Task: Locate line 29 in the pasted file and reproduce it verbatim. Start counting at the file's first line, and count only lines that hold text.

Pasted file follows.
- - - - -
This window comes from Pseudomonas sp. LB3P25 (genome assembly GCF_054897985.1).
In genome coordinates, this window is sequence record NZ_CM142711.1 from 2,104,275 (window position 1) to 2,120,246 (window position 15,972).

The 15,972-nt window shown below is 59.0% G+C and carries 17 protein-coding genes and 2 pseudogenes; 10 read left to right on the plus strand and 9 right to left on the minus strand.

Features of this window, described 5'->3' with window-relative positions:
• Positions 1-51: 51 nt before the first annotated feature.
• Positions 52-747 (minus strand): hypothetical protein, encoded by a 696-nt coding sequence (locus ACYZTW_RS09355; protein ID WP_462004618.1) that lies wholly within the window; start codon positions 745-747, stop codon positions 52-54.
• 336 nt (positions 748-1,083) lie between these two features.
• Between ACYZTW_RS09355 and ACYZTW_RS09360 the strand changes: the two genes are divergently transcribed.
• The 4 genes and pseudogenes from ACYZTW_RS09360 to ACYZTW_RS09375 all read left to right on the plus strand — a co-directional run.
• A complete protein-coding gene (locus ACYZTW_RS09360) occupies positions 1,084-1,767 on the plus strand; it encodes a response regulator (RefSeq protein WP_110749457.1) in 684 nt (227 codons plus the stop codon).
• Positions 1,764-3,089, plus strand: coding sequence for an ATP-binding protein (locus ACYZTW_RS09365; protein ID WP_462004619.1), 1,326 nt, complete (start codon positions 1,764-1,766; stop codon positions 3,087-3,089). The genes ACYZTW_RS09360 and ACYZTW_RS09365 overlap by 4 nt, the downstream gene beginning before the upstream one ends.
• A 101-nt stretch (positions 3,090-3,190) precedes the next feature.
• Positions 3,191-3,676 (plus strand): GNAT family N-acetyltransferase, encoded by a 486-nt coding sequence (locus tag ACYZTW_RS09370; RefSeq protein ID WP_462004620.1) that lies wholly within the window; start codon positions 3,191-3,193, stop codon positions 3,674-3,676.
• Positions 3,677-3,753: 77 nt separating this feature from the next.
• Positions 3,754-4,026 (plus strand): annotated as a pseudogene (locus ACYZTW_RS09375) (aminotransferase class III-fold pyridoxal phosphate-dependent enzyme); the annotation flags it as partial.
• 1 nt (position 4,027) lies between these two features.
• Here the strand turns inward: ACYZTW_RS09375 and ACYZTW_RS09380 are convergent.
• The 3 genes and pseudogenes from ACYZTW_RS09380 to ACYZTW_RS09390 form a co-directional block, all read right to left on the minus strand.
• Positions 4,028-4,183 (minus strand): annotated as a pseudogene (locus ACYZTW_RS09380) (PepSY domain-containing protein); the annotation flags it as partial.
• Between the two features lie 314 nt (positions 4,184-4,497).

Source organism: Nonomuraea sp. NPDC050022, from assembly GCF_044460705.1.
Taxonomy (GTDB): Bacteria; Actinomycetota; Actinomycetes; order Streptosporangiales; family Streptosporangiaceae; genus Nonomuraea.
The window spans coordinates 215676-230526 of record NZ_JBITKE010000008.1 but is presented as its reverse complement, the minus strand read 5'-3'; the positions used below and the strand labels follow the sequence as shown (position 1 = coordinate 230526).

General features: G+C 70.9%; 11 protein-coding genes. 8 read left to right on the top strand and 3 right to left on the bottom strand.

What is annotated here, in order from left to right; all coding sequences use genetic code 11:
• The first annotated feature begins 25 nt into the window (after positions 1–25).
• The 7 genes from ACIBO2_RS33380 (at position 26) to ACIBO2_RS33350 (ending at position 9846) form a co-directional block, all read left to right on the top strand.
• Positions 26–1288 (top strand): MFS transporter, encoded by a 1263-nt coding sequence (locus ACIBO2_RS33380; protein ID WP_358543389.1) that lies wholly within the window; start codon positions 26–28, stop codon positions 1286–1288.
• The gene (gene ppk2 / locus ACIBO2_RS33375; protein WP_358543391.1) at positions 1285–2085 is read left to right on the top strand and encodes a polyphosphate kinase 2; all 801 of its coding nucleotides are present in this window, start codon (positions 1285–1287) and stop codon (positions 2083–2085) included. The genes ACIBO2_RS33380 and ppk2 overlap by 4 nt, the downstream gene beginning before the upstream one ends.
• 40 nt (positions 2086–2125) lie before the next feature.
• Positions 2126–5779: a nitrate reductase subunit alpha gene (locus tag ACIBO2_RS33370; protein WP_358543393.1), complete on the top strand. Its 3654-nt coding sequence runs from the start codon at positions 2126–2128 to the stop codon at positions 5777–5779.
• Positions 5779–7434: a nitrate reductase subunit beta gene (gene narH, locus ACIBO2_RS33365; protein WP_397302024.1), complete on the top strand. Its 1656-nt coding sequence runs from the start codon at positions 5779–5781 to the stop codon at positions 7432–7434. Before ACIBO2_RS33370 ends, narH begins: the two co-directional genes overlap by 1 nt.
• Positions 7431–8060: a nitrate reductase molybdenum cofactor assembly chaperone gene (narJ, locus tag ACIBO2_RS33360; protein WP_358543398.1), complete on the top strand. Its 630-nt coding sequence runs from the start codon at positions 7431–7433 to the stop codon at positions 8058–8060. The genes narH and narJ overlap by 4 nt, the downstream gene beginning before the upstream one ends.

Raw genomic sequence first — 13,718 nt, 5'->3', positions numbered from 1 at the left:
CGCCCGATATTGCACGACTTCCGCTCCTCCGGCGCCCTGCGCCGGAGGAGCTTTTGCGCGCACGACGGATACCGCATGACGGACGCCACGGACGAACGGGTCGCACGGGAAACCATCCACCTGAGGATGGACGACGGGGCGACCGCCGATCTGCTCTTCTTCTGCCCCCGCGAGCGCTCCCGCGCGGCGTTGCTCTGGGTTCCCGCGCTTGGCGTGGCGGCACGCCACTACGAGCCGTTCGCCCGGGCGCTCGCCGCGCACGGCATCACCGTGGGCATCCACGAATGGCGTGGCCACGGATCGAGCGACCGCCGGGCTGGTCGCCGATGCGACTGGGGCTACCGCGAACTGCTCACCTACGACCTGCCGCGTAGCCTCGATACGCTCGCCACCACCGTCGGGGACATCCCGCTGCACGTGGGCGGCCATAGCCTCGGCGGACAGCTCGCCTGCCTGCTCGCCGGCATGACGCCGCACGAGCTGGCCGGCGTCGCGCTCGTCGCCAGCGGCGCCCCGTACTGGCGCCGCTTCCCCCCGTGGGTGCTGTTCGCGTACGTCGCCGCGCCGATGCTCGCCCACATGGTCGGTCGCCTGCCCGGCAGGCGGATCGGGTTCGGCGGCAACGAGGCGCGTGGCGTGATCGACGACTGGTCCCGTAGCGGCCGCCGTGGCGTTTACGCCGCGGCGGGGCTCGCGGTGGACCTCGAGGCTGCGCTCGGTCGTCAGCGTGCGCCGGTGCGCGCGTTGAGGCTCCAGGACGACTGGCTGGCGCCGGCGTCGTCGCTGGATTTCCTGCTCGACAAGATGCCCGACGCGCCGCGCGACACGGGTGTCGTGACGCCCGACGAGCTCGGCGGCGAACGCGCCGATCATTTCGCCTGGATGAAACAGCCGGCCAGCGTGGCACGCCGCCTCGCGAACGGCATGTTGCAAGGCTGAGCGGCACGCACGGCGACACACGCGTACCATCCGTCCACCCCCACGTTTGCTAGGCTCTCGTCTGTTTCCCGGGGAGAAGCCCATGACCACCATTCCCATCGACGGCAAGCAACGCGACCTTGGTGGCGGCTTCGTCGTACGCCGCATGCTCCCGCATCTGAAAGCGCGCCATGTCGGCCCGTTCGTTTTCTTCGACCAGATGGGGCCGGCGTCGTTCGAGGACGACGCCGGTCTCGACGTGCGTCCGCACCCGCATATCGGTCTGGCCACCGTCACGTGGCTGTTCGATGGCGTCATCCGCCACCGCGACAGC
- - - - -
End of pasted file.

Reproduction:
• The gene (gene ppk2 / locus ACIBO2_RS33375; protein WP_358543391.1) at positions 1285–2085 is read left to right on the top strand and encodes a polyphosphate kinase 2; all 801 of its coding nucleotides are present in this window, start codon (positions 1285–1287) and stop codon (positions 2083–2085) included. The genes ACIBO2_RS33380 and ppk2 overlap by 4 nt, the downstream gene beginning before the upstream one ends.